July 20, 2022 | ± 4 minutes
New here? The WC is a random mix of useful / interesting / notable stuff that gets pumped into your inbox every Wednesday.
Last week’s most clicked link was to agridme, the cow investment vehicle that guarantees up to 20% returns (more on this below)
Table of Contents
It’s all gone pear-shaped for Elon
No, I’m not talking about the billionaire’s physique.
Elon Musk tweeted a nasty tweet about bill gates having a slight belly. Most men pushing 70 years have some belly fat. Look at a shirtless Elon Musk vacationing in Greece. Musk is 20 years younger than Bill Gates, & he looks like the pillsbury doughboy. https://t.co/Y1Pk3nOvSR pic.twitter.com/MKO4xHfKSk— Arctic Friend (@FriendEden100) July 18, 2022
In case you’ve had something better to do with your life than track this ridiculous saga:
- Elon tried to buy Twitter when it was super expensive.
- Then the market went down a lot, but he was stuck with his overstuffed offer.
- And that (among other things) made Elon not want to buy Twitter.
- So, Elon made up some stupid reasons why he shouldn’t have to buy Twitter.
- Twitter is saying that Elon still has to buy Twitter.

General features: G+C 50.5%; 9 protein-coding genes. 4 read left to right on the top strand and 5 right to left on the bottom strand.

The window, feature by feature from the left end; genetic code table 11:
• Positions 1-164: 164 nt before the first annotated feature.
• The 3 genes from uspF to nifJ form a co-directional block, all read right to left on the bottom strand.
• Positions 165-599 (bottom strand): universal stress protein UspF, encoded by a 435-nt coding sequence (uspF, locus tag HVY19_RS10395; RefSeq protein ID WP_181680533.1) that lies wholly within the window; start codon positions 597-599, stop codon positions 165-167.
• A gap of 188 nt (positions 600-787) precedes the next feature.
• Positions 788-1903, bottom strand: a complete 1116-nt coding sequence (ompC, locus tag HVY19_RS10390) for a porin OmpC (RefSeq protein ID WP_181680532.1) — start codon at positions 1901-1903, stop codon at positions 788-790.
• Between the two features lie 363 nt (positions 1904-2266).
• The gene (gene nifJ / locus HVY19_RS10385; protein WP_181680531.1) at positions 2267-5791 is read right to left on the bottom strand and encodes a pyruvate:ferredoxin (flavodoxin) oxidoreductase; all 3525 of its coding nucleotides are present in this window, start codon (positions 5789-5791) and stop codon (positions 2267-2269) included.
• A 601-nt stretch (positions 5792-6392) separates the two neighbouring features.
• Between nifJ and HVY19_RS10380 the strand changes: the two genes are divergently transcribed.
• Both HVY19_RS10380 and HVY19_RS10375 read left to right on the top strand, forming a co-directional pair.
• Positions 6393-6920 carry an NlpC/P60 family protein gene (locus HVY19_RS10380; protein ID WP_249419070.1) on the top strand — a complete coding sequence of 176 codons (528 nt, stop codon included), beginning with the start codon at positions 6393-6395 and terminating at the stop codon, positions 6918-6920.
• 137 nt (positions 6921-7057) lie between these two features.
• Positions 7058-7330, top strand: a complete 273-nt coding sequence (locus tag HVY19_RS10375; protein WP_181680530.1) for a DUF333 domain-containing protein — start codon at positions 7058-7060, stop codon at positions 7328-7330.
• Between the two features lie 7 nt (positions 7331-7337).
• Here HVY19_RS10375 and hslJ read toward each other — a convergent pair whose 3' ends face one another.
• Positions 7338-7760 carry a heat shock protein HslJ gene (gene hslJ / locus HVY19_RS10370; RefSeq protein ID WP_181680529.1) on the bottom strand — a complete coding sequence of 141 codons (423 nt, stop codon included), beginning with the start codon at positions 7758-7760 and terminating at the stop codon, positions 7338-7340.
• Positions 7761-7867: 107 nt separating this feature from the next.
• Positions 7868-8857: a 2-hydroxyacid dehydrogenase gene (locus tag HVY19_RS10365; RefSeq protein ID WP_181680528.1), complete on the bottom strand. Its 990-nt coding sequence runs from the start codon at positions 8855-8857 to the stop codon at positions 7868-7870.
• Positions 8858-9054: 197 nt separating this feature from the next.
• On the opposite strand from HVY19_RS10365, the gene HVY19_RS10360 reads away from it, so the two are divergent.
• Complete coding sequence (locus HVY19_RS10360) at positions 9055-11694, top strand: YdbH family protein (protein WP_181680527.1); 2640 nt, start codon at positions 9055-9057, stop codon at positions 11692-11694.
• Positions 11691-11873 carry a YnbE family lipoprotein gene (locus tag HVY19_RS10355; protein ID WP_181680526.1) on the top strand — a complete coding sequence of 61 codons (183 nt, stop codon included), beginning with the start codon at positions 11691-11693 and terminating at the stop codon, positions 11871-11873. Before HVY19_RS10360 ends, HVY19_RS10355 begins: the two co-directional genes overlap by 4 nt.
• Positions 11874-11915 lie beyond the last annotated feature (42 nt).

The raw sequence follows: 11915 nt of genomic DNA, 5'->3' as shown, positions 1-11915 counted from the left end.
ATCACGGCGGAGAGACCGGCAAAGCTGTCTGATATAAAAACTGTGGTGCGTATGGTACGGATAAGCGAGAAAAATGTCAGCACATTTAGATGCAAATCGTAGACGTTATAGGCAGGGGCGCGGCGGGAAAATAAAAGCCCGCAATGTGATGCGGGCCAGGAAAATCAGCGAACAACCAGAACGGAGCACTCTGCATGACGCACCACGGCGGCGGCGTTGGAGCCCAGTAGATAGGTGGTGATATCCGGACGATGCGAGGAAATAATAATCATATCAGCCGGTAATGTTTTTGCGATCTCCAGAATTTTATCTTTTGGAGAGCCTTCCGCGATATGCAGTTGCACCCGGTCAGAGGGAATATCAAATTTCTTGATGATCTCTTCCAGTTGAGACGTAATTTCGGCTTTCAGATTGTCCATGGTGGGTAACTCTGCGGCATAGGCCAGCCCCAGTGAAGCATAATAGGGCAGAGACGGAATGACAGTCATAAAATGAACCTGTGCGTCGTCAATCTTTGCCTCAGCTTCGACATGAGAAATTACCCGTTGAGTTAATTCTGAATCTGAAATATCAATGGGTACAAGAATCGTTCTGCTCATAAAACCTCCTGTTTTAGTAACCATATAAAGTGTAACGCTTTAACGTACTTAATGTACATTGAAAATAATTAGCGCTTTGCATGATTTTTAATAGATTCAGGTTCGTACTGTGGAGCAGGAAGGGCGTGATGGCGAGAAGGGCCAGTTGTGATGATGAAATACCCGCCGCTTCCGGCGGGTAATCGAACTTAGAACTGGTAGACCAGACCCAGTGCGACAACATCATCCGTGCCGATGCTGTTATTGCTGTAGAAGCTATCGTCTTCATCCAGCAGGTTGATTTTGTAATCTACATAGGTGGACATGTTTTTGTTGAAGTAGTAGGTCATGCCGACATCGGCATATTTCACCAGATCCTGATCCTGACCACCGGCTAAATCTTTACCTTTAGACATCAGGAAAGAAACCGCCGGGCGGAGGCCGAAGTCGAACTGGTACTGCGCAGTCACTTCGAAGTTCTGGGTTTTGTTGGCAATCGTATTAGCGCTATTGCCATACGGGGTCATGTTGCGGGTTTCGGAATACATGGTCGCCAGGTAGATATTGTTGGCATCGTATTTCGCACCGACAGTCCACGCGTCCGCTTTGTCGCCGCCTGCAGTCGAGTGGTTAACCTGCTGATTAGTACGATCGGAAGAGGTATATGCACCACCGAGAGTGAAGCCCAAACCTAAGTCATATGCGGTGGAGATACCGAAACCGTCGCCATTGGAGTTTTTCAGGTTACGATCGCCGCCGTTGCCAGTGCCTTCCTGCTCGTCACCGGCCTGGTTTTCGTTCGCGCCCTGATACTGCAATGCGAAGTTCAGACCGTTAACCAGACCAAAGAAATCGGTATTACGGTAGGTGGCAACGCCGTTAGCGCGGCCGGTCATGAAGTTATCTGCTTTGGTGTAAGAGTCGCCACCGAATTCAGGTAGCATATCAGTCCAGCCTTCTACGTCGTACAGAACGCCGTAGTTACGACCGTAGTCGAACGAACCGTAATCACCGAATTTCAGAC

- Elon sad.
- Twitter is now suing Elon, and he tried to push back the date of the trial (that he’s going to lose), but that’s failed now. So, the trial where a court tells Elon he’s going to have to pay the $1B breakup fee is now set for October.
Oh, and Elon had a ninth child a couple of weeks ago. Which is either great or terrible, depending on how he feels about having nine children.
Cattle Ponzi schemes are a thing
Last week, I talked about investing in cattle. It’s a big thing.
I got a super helpful email from Superstar reader Jeremy Gratil who pointed me to this story about a previous (and similar) cattle fund that turned out to be a nine-figure Ponzi scheme.
First thing to say is that this is all completely inconclusive so far. Lots of supposition and speculation but no proof.
I’ve dug into it a bit, and here’s what I’ve found so far:
Here’s what Brian, our CFO has to say about it:
I agree that the “guaranteed return” gives me pause.
- From my time working in the poultry industry, the two main variables for chicken (or beef) are the feed input costs (corn/soybeans) and realized selling price. By promising a guaranteed return, Agridime is assuming the risks of these two inputs. They can hedge the feed input costs through corn and soybean future contracts.
- However, on the selling side, my limited understanding of the beef industry is that the meat processing plants are a consolidated industry with a few large players dominating the market (four players control 82% of the beef processing industry). They are price makers, not takers, and I’ve heard stories of cattle ranchers struggling because the prices they are selling to the processors, in some cases, don’t cover their costs.
- Agridime states that they can sell the cattle for on average $6.00/lb. Looking at current consumer prices, depending on the cut of meat, prices per lb range from $4.99 to $10.72, with an average of $6.91. This is retail … the meat processors seem to charge between .70 and .90/lb, based on a quick online search.